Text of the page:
In this post in this mini-series looking at Ariba's quarter, I'll share a few opinions around how Ariba is performing in the market relative to others from growth, renewal and product expansion perspectives. On the products side, Ariba is talking in a bullish manner to analysts and industry observers about the recently released 10s2 version which, in their pitch, now "surpasses the CD version" in capability. Of course it should be at least at parity, considering that it's from the same code base! My take on the 10s2 release is that while it includes a number of enhancements across the board (Ariba Exchange has a number of details on the specific enhancements), it still has a long way to go in certain areas to achieve functional parity with the market leaders in sourcing and spend analysis, among other areas. For example, you're still limited in the number of line items for complex events in the sourcing (which greatly reduces the chance that you'll ever use Ariba Sourcing for a highly complex bid involving optimization). Still, as noted on Ariba Exchange, this is a "very high priority with the 10s3 release."
Aside from the recent SaaS release, Ariba continues to see renewal levels increase "from the low 80-90% range and it's been trending around 90%," according to information shared on the earnings call. This is in line with the low-end of many SaaS vendors in the space we track and follow, yet given Ariba's large user base, is not a bad showing in the least. Still, what Bob failed to highlight is that during renewal periods, our market intelligence suggests Ariba will often get far more aggressive on pricing than they were in previous deals in competitive situations (customers should take note of this even if they plan to stay with Ariba). Just as Ariba is often the price leader in competitive modular and suite deals for new business, our research suggests they'll do anything not to lose a customer, even if it means a material price reduction.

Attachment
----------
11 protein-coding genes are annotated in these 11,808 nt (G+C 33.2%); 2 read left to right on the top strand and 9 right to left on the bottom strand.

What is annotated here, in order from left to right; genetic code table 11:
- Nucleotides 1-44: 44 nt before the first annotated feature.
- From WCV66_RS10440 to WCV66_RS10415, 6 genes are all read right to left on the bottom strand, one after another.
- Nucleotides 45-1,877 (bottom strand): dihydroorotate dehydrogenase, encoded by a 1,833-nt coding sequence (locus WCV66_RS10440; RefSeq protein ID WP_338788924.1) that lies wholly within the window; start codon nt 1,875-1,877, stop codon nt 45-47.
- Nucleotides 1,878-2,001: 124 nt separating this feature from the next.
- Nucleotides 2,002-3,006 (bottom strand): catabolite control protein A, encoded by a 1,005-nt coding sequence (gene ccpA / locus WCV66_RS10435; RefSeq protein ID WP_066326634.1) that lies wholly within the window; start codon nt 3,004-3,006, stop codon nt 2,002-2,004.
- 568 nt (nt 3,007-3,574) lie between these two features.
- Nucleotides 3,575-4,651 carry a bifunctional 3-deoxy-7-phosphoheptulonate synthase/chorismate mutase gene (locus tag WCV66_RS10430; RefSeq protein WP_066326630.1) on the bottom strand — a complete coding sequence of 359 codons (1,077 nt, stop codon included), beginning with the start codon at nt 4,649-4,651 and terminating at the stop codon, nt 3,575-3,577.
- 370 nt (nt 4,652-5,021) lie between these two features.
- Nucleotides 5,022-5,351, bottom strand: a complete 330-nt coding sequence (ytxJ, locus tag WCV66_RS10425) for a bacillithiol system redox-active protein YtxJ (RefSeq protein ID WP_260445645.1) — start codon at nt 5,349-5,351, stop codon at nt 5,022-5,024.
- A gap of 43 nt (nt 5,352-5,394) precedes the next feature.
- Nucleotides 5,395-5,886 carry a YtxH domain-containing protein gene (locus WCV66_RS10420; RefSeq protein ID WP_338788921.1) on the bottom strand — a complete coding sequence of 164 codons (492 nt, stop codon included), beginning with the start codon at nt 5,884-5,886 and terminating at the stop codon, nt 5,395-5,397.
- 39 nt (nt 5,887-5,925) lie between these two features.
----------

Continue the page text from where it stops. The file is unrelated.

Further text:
On the acquisition front, Bob took one call from a sell-side analyst who was curious about Ariba's M&A plans. He responded, "Obviously, the timing is always hard to predict on that. But it remains part of our strategy. It remains something that I still expect we're going to do." What types of companies is Ariba looking at? "It will be either a network company, network type of solution or it will be a software -- a SaaS-based software company that we think the software also creates some level of network effect like some of our solutions. And there is a number of -- a number of targets that we're working with and the timing of which I just cannot forecast." This comment is in line with our own take based on market chatter and sources close to Ariba. Namely, that Ariba is actively evaluating deals at the moment and given Bob Solomon's new role (former SVP of the network business) leading M&A, it's not surprising deals would focus in the network area.
Stay tuned for the final post in this series when we offering some parting analysis and opinion.